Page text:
WG: What changed most about your life as a direct result of selling that first book?

RC:   DEADLINES! Seriously! When it comes down to the wire, my housework isn’t done, hubby grills supper, and I keep the oddest hours. I survive on coffee and junk food. And the marketing….that’s fun, but kind of scary, too. I had no idea, but I’m enjoying the learning as I go.

WG: What  about your writing process:   Do you maintain a set schedule?  Is there such a thing as a typical day for you?

RC:   Typical day starts at 6:30am—get the kids up, fed, lunches packed, dressed, and off to school. Everyone leaves by 8am, so the house is quiet. I do a little quiet time, catch up phone calls with my friends, then settle down to write. As I’m serving as President of ACFW this year and next, there are constant things I need to handle in that capacity. But pretty much, I grab a sandwich at the computer. My “writing day” is over at 2pm when I go to pick up the kids. I do “mom” until the little ones go down at 8:30. I try to spend the evenings with my husband, watching tv or talking, but if I’m on deadline….well, I might start writing again and not fall into bed until 1 or 2am.

WG: Do you set writing goals for yourself?

Bayou JusticeRC:   Not really. I write fast—which means I keep my cps hopping, especially if I’m on deadline. My first book that sold, Bayou Justice (Steeple Hill Love Inspired Suspense) I had brainstormed out, plotted, etc., so when I sat down to write it, I wrote it in 2 weeks. I know what I need to get done and when I need to have it done by, and that’s my only “goal.” LOL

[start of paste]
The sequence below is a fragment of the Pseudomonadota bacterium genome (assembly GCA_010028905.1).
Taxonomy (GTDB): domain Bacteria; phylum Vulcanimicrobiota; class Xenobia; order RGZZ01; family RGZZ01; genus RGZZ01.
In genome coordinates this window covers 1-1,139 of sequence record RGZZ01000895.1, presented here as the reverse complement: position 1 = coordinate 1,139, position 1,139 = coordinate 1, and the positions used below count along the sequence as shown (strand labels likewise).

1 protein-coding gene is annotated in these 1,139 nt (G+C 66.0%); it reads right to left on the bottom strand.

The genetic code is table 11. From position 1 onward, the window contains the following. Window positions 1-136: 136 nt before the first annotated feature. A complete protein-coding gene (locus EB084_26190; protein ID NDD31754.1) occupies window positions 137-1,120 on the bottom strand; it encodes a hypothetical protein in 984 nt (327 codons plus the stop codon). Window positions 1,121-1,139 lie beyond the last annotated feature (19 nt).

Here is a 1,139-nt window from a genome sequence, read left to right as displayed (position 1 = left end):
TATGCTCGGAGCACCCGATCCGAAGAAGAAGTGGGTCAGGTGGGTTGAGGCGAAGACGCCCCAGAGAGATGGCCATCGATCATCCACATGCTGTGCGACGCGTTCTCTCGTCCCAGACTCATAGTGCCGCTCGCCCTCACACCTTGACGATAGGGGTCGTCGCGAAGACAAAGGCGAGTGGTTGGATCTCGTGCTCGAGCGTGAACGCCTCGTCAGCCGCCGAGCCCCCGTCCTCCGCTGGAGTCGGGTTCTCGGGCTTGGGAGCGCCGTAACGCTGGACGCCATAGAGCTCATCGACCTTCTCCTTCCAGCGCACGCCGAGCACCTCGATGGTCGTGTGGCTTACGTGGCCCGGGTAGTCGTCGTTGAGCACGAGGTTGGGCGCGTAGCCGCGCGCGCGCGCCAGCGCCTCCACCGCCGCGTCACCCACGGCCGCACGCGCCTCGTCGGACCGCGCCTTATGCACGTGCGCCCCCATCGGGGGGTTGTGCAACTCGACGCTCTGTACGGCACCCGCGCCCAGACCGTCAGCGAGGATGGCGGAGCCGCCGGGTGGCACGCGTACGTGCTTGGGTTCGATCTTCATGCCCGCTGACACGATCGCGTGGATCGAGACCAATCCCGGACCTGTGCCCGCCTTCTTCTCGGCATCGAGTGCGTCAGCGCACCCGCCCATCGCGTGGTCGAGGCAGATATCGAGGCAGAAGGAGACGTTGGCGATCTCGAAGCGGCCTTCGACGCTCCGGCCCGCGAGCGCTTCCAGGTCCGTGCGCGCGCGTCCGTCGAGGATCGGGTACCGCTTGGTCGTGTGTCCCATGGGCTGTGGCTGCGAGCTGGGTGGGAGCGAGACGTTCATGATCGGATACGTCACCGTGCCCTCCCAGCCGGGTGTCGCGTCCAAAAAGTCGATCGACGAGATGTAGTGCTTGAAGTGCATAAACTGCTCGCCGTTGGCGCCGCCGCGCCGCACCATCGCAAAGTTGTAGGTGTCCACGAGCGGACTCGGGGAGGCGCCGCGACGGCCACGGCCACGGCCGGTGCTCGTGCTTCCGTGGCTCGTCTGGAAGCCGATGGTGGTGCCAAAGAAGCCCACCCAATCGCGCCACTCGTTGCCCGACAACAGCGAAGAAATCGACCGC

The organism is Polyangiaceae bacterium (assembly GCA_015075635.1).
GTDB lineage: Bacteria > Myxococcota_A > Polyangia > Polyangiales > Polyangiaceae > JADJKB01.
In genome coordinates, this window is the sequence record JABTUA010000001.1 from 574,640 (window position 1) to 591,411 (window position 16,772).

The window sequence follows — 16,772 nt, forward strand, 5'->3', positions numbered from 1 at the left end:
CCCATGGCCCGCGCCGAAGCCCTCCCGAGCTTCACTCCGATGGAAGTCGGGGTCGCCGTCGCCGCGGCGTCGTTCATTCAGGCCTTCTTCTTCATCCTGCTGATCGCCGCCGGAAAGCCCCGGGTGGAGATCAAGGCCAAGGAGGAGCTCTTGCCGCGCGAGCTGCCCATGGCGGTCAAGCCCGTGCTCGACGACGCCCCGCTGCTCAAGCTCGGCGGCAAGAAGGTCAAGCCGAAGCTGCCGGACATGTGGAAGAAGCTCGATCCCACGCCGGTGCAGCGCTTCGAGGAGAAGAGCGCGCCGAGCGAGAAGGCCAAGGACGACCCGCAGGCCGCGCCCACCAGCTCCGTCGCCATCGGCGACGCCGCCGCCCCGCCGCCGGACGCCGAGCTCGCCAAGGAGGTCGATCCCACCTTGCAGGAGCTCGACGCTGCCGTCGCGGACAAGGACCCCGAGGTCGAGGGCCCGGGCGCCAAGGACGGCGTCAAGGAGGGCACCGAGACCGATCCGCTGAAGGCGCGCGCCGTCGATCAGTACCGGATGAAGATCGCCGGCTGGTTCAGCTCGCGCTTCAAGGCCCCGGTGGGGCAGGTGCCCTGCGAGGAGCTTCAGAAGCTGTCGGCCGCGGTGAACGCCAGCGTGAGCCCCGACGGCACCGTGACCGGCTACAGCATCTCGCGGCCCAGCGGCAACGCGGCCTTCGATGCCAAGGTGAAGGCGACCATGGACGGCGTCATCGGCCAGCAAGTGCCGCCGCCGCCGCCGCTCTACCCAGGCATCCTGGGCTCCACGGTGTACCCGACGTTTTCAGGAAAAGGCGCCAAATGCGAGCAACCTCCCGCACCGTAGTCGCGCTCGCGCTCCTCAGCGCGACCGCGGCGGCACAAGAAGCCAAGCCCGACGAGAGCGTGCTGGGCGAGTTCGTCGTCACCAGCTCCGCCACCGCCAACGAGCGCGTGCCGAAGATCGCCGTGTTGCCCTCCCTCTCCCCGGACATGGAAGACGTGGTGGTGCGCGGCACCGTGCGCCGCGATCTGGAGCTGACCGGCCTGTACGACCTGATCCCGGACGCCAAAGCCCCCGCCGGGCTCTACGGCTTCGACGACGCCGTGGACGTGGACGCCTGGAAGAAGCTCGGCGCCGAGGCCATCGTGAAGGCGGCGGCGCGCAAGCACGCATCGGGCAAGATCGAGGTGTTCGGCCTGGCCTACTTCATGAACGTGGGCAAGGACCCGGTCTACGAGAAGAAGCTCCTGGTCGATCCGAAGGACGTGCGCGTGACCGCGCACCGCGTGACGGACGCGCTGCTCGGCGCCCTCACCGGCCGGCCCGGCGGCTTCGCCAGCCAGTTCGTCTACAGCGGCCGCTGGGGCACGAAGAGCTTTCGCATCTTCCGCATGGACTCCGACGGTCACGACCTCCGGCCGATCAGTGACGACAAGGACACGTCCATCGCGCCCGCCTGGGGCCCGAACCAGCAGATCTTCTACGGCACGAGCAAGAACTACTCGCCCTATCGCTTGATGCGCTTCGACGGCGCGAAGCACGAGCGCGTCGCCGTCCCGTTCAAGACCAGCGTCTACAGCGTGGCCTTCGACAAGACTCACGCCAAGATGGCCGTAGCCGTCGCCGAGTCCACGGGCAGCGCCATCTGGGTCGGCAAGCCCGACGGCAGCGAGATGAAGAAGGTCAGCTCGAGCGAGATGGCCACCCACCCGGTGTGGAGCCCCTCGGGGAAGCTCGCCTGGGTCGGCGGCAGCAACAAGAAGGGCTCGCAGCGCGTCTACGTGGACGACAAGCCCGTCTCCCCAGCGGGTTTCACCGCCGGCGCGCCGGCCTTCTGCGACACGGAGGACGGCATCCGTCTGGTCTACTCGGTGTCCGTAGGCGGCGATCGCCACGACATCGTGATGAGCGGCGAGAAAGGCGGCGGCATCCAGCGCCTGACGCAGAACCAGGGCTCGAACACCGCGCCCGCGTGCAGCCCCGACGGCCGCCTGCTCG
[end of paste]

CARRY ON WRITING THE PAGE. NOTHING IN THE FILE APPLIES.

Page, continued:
WG: Do you have a ‘mood setter’, something (music, ritual, environment, etc) you use to get you going when you sit down to write?

RC:   I sometimes listen to music, especially if I need to write a certain scene. I’ll listen to Phantom of the Opera soundtrack, or CeCe Winans for inspiration. If I’m struggling with a really emotional scene, for me, I’ll watch a movie to invoke that emotion. I like A Walk To Remember.

WG: Do you do a lot of up front plotting before you start or do you just dive in?

RC:  I normally brainstorm my idea with friends. I have the general idea and then we go in-depth. I do a full 10 page character synopsis, which is basically what I use for my story synopsis. But I get surprises along the way. I’ll be writing along and something unexpected, definitely not planned, will crop up. I try to go with it if I can. Sometimes it works. Sometimes it’s a character trying to take center stage. I have to talk to them, promise them their own story, and they will normally let me rewrite. LOL

WG: Do you normally start with storyline or with character or with some combination of the two?

RC:  Mine is often a combo of the two. I usually begin with my character—her emotional issues, internal & external goals, and her inner conflict. Then I do the same for the hero. After that, I figure out how to use all that against them and plan the plot.

WG: Do you find certain themes or character archetypes making recurring appearances in your stories